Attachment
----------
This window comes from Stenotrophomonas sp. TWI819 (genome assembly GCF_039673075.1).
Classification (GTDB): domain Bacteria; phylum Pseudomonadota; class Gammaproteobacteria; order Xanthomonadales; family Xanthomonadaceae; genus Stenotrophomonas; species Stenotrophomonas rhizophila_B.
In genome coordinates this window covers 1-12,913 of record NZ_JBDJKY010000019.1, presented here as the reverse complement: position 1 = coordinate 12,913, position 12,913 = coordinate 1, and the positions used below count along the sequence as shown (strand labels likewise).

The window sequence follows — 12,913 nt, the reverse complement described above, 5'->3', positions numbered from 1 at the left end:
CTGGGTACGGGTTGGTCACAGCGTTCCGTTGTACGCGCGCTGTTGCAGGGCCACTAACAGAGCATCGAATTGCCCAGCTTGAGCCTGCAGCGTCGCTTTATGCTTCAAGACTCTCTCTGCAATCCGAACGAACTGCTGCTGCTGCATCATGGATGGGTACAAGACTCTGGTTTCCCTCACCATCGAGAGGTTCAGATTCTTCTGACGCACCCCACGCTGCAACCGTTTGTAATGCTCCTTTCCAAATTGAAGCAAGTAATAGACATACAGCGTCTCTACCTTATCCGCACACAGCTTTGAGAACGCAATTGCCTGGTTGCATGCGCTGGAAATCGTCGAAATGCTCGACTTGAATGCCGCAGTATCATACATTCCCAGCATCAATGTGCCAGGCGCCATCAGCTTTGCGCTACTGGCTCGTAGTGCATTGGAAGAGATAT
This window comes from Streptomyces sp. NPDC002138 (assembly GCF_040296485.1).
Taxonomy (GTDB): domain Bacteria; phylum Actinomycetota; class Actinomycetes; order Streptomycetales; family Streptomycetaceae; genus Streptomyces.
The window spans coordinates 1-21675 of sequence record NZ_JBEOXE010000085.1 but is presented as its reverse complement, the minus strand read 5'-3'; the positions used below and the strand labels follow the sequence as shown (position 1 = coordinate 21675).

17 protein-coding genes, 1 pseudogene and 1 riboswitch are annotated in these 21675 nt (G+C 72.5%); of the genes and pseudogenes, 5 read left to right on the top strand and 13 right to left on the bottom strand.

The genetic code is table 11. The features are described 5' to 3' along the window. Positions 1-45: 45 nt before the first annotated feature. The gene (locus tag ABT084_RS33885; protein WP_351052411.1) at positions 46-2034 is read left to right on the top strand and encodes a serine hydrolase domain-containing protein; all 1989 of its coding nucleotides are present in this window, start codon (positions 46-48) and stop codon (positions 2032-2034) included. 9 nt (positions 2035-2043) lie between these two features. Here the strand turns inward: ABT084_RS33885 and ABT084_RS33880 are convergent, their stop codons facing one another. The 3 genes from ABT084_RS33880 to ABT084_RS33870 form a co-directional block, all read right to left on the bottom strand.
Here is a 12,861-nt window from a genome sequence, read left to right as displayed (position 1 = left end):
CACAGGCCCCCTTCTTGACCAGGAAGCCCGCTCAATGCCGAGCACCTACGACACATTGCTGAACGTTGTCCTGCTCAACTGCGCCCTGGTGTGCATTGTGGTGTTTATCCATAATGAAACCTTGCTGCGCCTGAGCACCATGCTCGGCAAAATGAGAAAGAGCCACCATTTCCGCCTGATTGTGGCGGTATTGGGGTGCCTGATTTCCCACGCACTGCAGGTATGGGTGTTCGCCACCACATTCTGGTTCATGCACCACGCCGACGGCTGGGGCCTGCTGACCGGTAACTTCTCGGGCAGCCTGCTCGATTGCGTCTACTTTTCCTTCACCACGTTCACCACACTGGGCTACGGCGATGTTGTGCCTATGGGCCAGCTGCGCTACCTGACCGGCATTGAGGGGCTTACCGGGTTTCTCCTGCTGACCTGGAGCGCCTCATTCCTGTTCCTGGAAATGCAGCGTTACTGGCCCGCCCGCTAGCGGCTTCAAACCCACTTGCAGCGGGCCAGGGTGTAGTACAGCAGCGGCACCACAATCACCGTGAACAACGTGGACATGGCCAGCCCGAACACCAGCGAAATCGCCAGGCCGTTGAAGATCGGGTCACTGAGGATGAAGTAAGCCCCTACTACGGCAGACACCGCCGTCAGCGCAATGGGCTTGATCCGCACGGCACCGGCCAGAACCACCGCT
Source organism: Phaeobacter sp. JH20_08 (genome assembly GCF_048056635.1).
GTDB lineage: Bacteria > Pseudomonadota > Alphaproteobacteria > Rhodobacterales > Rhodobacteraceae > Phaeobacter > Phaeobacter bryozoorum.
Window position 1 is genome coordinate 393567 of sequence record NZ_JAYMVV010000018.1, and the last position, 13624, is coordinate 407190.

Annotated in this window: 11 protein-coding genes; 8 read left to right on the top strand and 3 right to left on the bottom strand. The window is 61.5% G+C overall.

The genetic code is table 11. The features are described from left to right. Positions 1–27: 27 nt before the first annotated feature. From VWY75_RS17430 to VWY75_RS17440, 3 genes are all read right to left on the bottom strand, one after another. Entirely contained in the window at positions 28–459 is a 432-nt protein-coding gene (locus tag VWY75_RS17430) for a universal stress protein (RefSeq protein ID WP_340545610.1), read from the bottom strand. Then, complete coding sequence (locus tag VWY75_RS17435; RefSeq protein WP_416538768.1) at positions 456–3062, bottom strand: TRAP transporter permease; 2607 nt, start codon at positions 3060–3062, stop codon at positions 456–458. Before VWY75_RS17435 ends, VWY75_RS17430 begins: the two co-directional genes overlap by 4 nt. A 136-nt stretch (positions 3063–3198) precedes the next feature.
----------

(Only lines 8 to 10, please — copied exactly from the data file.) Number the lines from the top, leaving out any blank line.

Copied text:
The window spans coordinates 1-21675 of sequence record NZ_JBEOXE010000085.1 but is presented as its reverse complement, the minus strand read 5'-3'; the positions used below and the strand labels follow the sequence as shown (position 1 = coordinate 21675).

17 protein-coding genes, 1 pseudogene and 1 riboswitch are annotated in these 21675 nt (G+C 72.5%); of the genes and pseudogenes, 5 read left to right on the top strand and 13 right to left on the bottom strand.

The genetic code is table 11. The features are described 5' to 3' along the window. Positions 1-45: 45 nt before the first annotated feature. The gene (locus tag ABT084_RS33885; protein WP_351052411.1) at positions 46-2034 is read left to right on the top strand and encodes a serine hydrolase domain-containing protein; all 1989 of its coding nucleotides are present in this window, start codon (positions 46-48) and stop codon (positions 2032-2034) included. 9 nt (positions 2035-2043) lie between these two features. Here the strand turns inward: ABT084_RS33885 and ABT084_RS33880 are convergent, their stop codons facing one another. The 3 genes from ABT084_RS33880 to ABT084_RS33870 form a co-directional block, all read right to left on the bottom strand.